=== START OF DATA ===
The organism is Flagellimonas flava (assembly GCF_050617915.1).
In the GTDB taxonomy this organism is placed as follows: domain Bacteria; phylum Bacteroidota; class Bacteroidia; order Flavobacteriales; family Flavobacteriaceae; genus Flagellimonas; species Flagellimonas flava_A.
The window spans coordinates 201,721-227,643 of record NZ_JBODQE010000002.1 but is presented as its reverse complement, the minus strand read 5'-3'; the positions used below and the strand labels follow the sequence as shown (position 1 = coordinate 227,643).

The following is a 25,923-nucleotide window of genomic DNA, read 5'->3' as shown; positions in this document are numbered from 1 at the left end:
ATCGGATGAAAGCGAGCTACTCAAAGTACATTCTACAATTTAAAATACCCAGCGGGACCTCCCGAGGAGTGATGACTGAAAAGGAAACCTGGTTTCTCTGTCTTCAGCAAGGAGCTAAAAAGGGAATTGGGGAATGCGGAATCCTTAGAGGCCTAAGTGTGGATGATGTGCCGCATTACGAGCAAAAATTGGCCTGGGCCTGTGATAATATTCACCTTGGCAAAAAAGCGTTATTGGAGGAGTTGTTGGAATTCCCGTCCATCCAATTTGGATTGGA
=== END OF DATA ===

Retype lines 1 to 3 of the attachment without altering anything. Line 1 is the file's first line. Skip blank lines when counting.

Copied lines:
The organism is Flagellimonas flava (assembly GCF_050617915.1).
In the GTDB taxonomy this organism is placed as follows: domain Bacteria; phylum Bacteroidota; class Bacteroidia; order Flavobacteriales; family Flavobacteriaceae; genus Flagellimonas; species Flagellimonas flava_A.
The window spans coordinates 201,721-227,643 of record NZ_JBODQE010000002.1 but is presented as its reverse complement, the minus strand read 5'-3'; the positions used below and the strand labels follow the sequence as shown (position 1 = coordinate 227,643).